Diagnosed with Crohn's disease at 10 years old, 2010 Champion graduate Ian Barnes deals with the fears that anyone with an inflammatory bowel disease (IBD) faces on a daily basis.
The fear of leaving home, where a restroom is only a few feet away and readily available. The fear of doing anything that could throw your body out of whack and perhaps take you from a remission state into a flare up. The fear of the pain.
Barnes has found a way to those fears aside. The Geneva College senior has gotten into bodybuilding, for which he has been featured in Muscle and Body multiple times for overcoming the illness and having such a healthy lifestyle. He's topped out at 335 pounds on the bench press and can do 18 repetitions at 225. He also has curled 135 pounds on the barbell.
The history education major won't let the fears keep him from his dreams of living an active, healthy life, hence why he's been an inspiration to so many people already in his young life. Not everyone has conquered that fear or managed to push through it, however. I am a prime example.
At the age of 19, I was diagnosed with another IBD called ulcerative colitis. Ulcerative colitis and Crohn's are similar in that the body's immune system mistakens bacteria or other healthy substances in the gastrointestinal tract as foreign or invading substances, but the main difference between the two is that Crohn's can affect any part of the gastrointestinal tract, while colitis affects only the colon.
The symptoms for both diseases are also quite similar, which includes frequent and urgent need to go, cramping and abdominal pain, loss of blood, and, if severe enough, a loss of appetite, extreme weight loss and fatigue. Patients of both diseases go through periods of remission and flare ups, with very little warning as to when a flare up will occur.
The first time I experienced a flare up came toward the end of my freshman year of college, and after a four-day stint in the hospital, I managed to keep the condition under control for a while.
For the last three years, though, I've struggled to keep the condition in check at a crucial time in life. I spent 11 months in Germany, most of which I was confined to my living quarters because the thought of needing a restroom at an inopportune time was beyond scary. Having run a fair share of 5-kilometer races in high school, running more than two miles without fear of needing to use the bathroom seems impossible nowadays, making exercising an issue.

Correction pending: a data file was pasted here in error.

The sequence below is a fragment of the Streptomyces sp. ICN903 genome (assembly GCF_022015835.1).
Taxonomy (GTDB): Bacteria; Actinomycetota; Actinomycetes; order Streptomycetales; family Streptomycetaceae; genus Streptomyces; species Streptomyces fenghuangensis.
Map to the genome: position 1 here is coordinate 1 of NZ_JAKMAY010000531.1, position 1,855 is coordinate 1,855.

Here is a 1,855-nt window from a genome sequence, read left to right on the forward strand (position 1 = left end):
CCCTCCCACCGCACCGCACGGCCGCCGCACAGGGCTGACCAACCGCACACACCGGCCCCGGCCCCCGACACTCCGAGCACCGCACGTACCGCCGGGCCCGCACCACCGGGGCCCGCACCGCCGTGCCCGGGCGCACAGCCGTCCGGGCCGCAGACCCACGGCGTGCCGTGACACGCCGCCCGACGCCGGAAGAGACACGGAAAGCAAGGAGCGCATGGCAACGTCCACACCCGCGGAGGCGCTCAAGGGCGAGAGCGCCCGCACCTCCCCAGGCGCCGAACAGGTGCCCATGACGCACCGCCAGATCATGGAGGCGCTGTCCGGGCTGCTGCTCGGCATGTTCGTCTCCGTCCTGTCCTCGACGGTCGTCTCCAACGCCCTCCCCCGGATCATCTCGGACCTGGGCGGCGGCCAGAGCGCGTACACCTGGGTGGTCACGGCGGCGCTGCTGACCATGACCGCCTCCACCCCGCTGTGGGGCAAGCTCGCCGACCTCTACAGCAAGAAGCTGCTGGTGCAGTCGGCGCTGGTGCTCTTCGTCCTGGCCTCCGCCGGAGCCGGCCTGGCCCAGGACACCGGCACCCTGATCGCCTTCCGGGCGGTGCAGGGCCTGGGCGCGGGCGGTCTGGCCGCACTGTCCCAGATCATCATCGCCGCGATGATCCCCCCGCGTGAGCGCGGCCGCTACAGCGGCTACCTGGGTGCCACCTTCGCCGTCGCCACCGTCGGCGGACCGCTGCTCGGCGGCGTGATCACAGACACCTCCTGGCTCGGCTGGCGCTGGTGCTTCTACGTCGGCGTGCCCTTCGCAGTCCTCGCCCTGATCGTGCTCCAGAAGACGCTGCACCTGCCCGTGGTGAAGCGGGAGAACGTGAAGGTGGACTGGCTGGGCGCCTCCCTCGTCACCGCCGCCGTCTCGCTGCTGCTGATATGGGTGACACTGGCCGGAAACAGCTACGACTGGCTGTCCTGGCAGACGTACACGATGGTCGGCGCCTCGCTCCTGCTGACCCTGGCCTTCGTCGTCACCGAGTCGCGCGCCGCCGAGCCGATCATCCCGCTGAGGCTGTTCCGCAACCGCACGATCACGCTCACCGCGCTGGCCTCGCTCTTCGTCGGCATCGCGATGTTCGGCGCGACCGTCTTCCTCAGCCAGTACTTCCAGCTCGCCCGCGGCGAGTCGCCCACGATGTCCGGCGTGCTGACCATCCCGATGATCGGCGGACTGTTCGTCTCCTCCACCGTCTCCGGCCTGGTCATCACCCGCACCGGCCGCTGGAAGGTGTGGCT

This is not how an active individual wants to live. However, there have been times when physical exertion hasn't been a problem. There was the time when studying abroad in Salzburg, Austria, during spring 2009, when I was a part of a group that hiked 11 kilometers up and 11 down the Gaisberg, a large hill outside that city. Also, during Easter weekend 2012, I made a 5-mile trek from a hotel room south of the River Thames in London to Emirates Stadium in the northern London borough of Islington to go to an Arsenal-Aston Villa match (although it must be said that it was more to avoid of the cost of public transportation).
Still, these triumphs are few and far between - nowhere near what Barnes can do with his bodybuilding. His dedication to living healthy and being active is the reason the Crohn's and Colitis Foundation of America wants him to speak publicly and participate in the mentoring program in the near future.
Barnes said his message when he starts public speaking will be simple: "Don't let this disease define your lifestyle. Go out and try to achieve your goals, and along the way, if you have a setback, don't be afraid to get back up and start again on achieving your goals."
Well, he's already inspired one person with that message.